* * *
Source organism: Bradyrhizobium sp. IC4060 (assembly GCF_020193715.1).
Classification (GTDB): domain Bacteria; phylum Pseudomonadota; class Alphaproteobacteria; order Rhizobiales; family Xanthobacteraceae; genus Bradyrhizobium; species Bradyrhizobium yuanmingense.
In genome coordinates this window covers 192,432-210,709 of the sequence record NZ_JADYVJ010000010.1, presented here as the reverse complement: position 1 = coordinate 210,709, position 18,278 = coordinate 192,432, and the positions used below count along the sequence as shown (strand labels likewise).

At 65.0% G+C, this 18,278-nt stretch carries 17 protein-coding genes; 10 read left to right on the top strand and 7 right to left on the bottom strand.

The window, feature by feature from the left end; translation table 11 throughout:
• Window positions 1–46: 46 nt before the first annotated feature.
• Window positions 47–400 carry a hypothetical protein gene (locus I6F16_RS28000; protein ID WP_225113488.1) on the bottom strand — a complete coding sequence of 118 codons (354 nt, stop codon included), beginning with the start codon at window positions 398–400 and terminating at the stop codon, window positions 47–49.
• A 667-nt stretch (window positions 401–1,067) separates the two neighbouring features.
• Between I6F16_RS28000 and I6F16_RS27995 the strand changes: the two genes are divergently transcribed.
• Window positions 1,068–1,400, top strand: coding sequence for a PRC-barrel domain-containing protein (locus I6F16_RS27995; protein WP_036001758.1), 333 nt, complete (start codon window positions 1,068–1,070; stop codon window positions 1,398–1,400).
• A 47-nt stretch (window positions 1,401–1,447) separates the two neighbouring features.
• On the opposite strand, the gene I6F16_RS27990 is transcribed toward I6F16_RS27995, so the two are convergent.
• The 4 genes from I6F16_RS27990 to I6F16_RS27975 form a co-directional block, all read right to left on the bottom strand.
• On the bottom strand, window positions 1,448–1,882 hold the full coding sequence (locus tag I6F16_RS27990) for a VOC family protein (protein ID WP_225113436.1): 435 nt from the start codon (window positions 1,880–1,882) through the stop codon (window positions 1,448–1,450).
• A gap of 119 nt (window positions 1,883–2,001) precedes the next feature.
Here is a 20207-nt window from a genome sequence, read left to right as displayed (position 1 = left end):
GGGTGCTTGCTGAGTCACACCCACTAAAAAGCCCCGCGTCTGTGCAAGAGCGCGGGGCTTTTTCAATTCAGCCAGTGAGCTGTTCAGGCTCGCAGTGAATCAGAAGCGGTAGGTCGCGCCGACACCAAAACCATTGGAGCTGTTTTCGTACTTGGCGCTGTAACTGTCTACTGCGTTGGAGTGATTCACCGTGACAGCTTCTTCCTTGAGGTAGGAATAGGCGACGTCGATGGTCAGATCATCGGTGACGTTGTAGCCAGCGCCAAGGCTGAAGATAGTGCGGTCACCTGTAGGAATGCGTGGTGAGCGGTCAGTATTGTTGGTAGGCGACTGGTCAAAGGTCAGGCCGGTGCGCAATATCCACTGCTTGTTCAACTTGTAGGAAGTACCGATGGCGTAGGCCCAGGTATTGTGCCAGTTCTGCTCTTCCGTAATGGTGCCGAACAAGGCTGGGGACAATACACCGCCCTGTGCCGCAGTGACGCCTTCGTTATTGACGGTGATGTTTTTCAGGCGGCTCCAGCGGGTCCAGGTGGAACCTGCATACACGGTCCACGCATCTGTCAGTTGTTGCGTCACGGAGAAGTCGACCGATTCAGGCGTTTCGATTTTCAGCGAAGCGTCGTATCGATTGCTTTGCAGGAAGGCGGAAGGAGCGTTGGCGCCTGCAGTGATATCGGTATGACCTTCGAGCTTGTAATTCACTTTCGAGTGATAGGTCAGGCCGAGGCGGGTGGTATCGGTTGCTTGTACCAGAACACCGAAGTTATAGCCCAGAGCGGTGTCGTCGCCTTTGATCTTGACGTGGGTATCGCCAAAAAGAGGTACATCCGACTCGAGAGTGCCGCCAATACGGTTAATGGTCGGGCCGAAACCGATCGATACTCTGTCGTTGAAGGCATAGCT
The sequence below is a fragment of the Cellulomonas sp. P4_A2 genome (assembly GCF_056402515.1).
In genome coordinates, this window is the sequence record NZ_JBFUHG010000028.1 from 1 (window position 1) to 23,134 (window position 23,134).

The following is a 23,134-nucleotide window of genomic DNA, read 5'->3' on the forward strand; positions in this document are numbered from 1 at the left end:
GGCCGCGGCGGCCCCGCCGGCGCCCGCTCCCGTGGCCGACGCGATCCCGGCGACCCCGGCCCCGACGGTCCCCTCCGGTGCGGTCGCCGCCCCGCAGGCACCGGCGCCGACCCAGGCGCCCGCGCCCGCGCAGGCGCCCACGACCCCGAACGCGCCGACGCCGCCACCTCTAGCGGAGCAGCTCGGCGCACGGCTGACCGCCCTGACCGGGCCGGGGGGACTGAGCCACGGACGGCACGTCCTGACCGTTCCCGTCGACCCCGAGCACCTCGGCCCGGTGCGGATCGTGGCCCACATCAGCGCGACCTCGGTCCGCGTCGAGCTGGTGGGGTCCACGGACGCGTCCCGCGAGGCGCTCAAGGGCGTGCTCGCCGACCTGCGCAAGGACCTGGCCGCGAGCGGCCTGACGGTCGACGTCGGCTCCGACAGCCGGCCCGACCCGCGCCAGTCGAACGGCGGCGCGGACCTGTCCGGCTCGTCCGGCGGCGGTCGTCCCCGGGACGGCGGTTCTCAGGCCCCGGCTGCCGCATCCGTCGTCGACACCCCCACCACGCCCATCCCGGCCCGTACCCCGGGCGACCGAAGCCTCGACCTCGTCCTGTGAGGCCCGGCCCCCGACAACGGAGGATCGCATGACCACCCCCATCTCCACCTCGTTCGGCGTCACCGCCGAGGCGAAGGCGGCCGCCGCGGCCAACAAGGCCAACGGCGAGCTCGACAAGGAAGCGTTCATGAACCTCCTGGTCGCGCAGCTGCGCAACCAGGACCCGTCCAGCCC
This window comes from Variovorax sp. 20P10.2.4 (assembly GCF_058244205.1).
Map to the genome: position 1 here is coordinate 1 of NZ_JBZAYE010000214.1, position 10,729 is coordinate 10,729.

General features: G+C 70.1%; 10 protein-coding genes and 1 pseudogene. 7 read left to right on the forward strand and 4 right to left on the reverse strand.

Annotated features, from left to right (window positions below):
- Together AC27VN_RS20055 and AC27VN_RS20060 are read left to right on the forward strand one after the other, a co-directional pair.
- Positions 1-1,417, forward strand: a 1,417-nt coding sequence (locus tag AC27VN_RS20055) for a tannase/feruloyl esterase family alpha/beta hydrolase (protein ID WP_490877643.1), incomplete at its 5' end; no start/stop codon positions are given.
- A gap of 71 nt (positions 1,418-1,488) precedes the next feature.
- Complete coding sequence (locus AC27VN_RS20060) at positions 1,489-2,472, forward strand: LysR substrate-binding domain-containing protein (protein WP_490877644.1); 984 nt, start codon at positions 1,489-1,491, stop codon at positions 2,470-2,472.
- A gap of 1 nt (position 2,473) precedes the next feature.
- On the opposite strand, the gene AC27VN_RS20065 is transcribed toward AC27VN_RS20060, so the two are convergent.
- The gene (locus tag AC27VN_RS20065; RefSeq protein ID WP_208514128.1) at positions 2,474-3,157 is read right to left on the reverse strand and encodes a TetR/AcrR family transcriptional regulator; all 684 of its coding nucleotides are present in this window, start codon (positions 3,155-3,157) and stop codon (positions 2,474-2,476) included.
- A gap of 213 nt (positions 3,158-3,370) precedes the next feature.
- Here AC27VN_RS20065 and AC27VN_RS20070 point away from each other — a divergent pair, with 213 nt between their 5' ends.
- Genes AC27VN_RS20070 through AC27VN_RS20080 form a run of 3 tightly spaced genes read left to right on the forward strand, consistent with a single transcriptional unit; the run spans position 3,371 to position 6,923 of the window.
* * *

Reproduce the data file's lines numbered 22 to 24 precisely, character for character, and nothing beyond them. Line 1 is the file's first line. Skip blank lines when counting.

This window comes from Variovorax sp. 20P10.2.4 (assembly GCF_058244205.1).
Map to the genome: position 1 here is coordinate 1 of NZ_JBZAYE010000214.1, position 10,729 is coordinate 10,729.

General features: G+C 70.1%; 10 protein-coding genes and 1 pseudogene. 7 read left to right on the forward strand and 4 right to left on the reverse strand.